By Christina Busquaert
From faxing to social media, the way we conduct our job search over the past hundred years has changed drastically. An advance in modern services such as the Post Office to technological advancements such as LinkedIn has given recruiters and candidates a more direct route and availability to information.
Here is a brief over view of the fascinating evolution of the job application:
1800s people were born into their jobs. You became a grocer if your family owned a store or a farmer if you owned a farm. There was no job hunting and career development was nonexistent. In the 1830s, the U.S. railroad finally gave people the opportunity to apply via mail to apply for interstate jobs since Post Offices started in 1636. This is also the era when women began to attend college more regularly.
Add a telephone in 1876 and people could start doing their first job interviews. Or did they? In the 1990s we saw the cell phone industry take off, revolutionizing the digital availability of workers everywhere. The Post War boom in the 1950s created an increase in white collar jobs.
As for the internet and it’s evolution of the job application process, in 2000 it was estimated that 50% of people used online resources to find a job. What else did the internet change in the job application history?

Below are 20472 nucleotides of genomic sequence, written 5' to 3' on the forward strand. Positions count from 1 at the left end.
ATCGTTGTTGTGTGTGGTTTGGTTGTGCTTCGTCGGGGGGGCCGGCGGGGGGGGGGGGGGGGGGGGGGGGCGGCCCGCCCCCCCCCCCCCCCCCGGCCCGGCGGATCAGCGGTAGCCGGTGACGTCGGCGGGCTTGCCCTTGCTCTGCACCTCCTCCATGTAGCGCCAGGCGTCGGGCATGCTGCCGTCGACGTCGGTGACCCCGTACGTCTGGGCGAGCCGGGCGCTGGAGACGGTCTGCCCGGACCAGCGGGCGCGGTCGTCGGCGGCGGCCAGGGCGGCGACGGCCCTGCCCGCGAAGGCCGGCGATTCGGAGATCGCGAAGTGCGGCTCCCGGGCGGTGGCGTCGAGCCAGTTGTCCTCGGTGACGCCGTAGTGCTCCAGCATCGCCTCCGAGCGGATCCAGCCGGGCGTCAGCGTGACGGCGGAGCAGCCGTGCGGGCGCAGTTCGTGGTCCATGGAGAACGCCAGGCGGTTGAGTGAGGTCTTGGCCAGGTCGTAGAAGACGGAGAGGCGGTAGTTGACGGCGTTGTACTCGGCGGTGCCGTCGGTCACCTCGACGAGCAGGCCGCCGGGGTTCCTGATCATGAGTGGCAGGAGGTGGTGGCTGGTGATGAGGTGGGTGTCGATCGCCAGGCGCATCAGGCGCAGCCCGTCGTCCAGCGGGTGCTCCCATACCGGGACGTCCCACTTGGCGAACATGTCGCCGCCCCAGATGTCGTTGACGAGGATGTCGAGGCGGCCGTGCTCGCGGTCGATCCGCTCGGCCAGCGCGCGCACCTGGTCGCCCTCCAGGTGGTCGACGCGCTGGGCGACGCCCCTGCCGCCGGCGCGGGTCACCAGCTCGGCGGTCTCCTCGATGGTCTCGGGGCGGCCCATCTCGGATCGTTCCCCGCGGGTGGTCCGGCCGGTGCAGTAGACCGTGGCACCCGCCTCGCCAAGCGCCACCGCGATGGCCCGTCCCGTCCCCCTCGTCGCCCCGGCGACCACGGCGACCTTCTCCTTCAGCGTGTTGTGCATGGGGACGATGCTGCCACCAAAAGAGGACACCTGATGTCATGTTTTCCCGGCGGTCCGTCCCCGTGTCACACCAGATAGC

People were able to email references, research companies and create video resumes. Further, recruiters could look at applicants in a whole new light by verifying their experience.
Social media, then, took the entire process one step further. In the 2010s more and more companies are spending to recruit candidates via platforms like LinkedIn and Facebook. Applicants will often provide international video interviews and even hire based on virtual communications alone.
If you’ve been considering the evolution of your hiring process, you’d be surprised to note how much the internet revolutionized what people are capable of. Just think about it: In today’s day and age, we don’t even bring resumes to our interviews. People are finding jobs on smart phones, too.
The evolution isn’t just really cool. It allows recruiters to identify misinformation presented by candidates quickly and easily. Imagine if you had to write 6 letters every time you had a question about someone’s skill set instead? All of a sudden, it’s pretty obvious why the internet beats working on the farm with ma and pa, isn’t it? The internet allows you to personalize you job hunt and show off skills like communication and charisma.
Staying updated on the ways and routes that recruiters are looking for candidates is essential to your job search. What will the next step be in the progress of job searching? Could we telepathically interview? Will there be a job posting site for Mars? The future will tell!
Source: Nolan, JobScience